Lung Cancer Risk Factors
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What Are the Risk Factors for Lung Cancer?
Smoking tobacco is the number one risk factor for lung cancer, although people who have never smoked can develop lung cancer, too. If you have been smoking for years, you may believe it is "too late" to quit. However, quitting at any point in time reduces your risk for developing lung cancer, as well as other cancers.
According to the American Cancer Society, as early as two weeks after quitting smoking, your lung function improves. Quitting smoking also helps you if you have already been diagnosed with lung cancer.
Aside from tobacco, there are other lung cancer risk factors that may increase a person’s chance of developing the disease, including:
- Secondhand Smoke – Exposure to smoke at home or work may significantly increase a person’s lung cancer risks.
- Age – About 2 out of 3 lung cancers are diagnosed in people over age 65, and most people are older than 45. The average age at diagnosis is 71.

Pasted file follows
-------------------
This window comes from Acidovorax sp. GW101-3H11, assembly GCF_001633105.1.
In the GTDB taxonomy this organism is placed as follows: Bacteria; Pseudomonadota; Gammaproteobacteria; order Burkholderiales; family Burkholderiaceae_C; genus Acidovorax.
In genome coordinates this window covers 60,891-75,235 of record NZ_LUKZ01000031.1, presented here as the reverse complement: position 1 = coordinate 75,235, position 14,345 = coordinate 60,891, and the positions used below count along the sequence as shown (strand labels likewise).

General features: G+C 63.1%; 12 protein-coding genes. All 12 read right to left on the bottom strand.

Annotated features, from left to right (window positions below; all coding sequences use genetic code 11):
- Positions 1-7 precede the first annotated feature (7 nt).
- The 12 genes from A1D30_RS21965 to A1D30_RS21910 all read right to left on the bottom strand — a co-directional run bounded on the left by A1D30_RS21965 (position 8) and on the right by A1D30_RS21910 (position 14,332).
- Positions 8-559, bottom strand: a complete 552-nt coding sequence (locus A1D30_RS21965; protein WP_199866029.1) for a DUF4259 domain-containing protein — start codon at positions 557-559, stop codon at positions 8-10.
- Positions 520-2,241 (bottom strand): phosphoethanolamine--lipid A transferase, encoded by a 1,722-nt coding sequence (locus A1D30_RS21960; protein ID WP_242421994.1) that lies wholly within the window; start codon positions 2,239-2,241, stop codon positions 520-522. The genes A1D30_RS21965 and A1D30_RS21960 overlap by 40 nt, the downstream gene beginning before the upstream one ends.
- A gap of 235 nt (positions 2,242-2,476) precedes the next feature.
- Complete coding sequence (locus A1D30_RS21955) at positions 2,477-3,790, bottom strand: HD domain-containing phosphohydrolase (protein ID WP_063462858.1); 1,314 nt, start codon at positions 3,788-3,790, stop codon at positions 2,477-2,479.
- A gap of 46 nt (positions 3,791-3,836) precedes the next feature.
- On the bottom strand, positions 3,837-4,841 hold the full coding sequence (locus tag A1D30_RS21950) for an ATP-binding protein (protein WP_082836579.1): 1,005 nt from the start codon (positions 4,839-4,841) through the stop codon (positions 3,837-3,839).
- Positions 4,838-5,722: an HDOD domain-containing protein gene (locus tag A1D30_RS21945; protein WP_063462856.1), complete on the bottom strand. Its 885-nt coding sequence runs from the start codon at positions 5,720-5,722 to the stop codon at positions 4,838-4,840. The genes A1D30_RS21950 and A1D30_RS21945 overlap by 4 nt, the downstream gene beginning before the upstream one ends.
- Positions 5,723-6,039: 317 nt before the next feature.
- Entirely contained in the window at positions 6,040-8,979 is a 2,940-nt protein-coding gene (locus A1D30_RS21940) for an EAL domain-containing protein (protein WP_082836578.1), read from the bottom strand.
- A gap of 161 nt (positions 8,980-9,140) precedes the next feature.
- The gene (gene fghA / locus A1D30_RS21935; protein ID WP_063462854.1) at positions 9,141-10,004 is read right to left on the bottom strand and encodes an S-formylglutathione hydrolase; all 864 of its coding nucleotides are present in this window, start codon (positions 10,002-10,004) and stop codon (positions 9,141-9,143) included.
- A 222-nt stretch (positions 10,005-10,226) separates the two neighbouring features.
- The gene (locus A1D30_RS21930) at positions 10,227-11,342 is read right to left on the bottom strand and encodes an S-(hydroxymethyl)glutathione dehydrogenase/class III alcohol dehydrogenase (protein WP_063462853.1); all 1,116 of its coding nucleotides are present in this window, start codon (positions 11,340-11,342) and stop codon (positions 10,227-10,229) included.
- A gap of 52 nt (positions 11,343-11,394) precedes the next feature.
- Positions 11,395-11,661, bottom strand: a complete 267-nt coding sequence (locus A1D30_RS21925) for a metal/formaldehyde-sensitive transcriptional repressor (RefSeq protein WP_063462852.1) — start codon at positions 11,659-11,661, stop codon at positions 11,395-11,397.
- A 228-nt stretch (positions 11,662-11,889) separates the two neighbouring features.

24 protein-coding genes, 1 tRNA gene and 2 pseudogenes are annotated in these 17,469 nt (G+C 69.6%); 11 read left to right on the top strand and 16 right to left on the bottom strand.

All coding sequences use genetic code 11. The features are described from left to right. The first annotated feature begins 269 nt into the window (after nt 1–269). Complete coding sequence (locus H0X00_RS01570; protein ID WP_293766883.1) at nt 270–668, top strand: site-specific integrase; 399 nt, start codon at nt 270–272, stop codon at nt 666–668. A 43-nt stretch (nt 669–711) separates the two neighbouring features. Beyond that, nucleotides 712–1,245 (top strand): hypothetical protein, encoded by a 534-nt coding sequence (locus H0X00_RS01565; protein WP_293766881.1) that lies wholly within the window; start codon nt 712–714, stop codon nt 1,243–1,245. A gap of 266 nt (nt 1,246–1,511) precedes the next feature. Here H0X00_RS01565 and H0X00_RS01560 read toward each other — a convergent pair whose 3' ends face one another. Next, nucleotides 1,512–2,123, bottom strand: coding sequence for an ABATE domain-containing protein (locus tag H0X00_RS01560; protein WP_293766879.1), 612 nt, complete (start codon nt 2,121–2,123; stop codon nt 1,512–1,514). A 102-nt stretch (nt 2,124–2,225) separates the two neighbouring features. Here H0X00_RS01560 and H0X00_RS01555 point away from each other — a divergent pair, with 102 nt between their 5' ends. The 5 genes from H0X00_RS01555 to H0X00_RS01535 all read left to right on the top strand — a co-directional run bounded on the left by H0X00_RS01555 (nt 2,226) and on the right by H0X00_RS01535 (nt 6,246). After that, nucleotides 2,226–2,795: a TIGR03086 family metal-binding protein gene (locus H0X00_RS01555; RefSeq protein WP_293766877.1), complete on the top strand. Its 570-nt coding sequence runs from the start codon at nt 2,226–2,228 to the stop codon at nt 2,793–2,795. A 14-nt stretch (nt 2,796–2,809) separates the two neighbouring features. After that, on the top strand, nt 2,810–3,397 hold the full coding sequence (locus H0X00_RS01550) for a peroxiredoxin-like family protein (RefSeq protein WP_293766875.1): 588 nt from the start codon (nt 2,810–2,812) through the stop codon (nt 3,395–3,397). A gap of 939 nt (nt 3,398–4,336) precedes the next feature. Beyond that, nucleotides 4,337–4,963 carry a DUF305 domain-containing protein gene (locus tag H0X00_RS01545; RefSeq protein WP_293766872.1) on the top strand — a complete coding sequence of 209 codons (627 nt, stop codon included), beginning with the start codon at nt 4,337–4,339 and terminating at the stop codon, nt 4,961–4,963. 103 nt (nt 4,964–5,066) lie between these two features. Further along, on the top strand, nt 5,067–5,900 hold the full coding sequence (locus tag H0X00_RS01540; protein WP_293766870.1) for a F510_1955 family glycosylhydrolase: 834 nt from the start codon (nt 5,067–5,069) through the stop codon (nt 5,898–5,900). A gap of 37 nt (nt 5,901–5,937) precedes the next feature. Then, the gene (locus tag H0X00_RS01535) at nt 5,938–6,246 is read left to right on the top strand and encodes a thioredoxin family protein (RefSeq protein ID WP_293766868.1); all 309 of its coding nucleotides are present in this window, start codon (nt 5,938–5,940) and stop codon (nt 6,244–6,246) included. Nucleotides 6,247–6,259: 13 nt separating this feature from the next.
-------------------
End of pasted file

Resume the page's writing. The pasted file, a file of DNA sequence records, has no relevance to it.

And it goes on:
- Exposure to Asbestos or Other Pollutants – Carcinogenic chemicals in the workplace increase lung cancer risk, especially if you smoke.
- Exposure to Radon – Radon is a colorless, scentless radioactive gas that is found in some houses and is a leading cause of lung cancer.
- Genetics & Family History – Genetics may predispose certain people to lung cancer. Individuals with an immediate family member who has or had lung cancer (and who does not or did not smoke) may be more prone to developing the disease.
Sometimes the disease develops in people without any lung cancer risk factors.
NOTE: Anything that increases your risk of getting a disease is called a risk factor. Having a risk factor does not mean that you will get cancer. Not having risk factors doesn’t mean that you will not get cancer. If you think you may be at risk, you should discuss it with your doctor.
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